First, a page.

I practiced my art, writing to their demands to bring them an improved experience in the sequel. The readers  became my guides in bringing secondary characters into play, having them better developed, digging deeper into the plot, etc.. But, stubborn to the last, I kept true to my original vision, tried various techniques to explain just enough but not too much, because I remembered something else that shone through those reader comments.

Most of them wanted more.

Though my fledgling novel had holes in it, my goal to create a cliffhanger, something I haven’t often come across, succeeded because my readers liked it. It drove them crazy that it ended where it did. They were startled that not everyone had been saved, that questions went unanswered, that the plot thickened only to come to an end. The outcome? Mistakes of my first book were balanced by its success of keeping the readers engaged, turning the pages, and wanting more.

My point is, your early efforts might not be your Magnum Opus. Perhaps they fly in the face of traditional thought or style. Whatever your personal experience, consider a few questions: Can you know what your best work is if you haven’t yet written it? Moreover, how can a work with mistakes possibly be a success? By all means edit, and edit voraciously, but until you risk sending your book out into the world, how can you know if it will fly with your readers?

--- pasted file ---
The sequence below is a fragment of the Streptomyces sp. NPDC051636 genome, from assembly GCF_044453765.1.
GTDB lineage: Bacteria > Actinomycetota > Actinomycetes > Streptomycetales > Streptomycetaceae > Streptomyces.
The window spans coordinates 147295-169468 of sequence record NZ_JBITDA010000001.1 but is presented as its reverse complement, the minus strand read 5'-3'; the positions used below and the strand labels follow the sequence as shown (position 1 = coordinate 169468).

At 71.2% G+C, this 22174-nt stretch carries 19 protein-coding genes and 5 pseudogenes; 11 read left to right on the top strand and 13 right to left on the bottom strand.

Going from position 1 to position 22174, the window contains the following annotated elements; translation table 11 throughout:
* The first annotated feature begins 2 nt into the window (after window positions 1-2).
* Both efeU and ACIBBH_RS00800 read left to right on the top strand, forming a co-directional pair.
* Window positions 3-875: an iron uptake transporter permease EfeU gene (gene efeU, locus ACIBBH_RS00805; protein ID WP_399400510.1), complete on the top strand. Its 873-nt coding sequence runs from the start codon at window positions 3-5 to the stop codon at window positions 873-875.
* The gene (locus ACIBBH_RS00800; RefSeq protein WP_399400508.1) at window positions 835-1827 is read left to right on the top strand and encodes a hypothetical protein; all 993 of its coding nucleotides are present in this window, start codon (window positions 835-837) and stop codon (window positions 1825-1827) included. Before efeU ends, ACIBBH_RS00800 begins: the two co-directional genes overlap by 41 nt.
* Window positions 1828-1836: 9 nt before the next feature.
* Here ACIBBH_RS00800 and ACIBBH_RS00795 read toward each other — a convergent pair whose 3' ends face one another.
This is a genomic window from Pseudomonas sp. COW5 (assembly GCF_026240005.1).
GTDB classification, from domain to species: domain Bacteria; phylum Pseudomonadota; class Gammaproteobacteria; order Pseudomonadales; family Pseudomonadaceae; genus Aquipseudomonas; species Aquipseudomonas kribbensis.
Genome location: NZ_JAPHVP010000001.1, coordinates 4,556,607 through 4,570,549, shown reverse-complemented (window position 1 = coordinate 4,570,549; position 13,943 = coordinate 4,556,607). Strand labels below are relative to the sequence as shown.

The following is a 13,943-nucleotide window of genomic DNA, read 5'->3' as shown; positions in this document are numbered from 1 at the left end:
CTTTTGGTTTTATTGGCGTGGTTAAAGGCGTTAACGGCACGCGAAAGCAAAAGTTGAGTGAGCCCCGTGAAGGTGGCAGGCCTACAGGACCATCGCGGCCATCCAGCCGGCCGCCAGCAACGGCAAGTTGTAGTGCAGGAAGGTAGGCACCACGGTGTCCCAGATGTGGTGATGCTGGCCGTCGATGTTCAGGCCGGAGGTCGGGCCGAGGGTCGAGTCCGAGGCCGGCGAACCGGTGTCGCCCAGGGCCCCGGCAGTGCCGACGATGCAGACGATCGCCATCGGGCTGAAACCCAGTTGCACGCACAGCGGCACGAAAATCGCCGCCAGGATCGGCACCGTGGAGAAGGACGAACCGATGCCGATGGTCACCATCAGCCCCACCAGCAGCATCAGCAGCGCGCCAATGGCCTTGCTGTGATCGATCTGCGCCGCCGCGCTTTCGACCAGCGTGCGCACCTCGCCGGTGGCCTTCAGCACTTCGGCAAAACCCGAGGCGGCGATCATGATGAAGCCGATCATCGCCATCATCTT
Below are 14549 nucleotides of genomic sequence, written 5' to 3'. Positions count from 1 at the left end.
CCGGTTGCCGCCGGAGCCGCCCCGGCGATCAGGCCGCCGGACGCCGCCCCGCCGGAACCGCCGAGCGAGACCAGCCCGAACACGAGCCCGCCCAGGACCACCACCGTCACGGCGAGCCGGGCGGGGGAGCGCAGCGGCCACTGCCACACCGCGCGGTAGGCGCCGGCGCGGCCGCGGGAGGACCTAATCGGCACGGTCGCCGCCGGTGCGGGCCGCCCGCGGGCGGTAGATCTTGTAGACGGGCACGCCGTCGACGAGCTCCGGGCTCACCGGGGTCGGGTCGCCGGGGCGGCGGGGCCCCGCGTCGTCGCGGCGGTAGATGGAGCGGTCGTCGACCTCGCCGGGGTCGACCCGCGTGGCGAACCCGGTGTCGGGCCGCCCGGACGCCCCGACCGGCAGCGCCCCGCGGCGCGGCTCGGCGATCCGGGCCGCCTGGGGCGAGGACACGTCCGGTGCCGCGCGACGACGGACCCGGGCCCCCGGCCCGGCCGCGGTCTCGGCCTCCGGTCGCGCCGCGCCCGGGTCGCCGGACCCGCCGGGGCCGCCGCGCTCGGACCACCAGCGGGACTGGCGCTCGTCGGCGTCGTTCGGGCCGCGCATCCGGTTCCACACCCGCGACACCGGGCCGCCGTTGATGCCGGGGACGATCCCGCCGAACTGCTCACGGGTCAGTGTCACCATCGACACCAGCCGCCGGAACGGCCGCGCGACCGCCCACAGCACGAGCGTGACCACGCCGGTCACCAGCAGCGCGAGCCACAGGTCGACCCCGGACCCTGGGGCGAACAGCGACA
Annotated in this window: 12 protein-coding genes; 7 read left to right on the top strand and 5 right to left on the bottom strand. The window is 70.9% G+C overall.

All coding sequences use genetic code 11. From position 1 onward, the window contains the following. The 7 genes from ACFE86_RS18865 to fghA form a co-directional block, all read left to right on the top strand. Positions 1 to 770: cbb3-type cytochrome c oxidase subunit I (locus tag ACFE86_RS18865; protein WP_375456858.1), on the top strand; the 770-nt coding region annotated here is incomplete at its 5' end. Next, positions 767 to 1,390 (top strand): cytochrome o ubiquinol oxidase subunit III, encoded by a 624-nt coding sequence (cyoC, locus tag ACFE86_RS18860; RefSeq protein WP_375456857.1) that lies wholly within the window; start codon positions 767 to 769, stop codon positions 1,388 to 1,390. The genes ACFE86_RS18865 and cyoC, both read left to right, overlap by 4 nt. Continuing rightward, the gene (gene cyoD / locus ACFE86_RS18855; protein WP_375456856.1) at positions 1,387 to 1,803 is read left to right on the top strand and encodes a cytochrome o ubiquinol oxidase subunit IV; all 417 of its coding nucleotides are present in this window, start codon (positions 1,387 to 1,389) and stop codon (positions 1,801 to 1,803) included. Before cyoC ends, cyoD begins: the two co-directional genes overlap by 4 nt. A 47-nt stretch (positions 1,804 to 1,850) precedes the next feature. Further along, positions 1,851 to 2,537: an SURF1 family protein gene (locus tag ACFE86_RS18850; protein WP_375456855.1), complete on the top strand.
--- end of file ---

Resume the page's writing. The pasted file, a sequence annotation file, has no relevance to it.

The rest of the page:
The answer lies in how you perceive success, and I have a theory that every book has an audience anxious to turn its pages, even through “Homer” moments.

*If a reads your work, even leaves a negative comment, if they point out where the author lost them, you have a map for your next efforts to impress Mr. Tough-Reader. That leads to working harder and smarter, which leads to higher knowledge and better acceptance from a tough audience.

*When a person takes the time to read your work and leave a comment, even if the comments are mixed, consider how many other books they might have read, and perhaps not commented upon. A great or mediocre response to your book means it is worthwhile to that reader, and their comments are an open invitation to hone your skills and delight them further in future.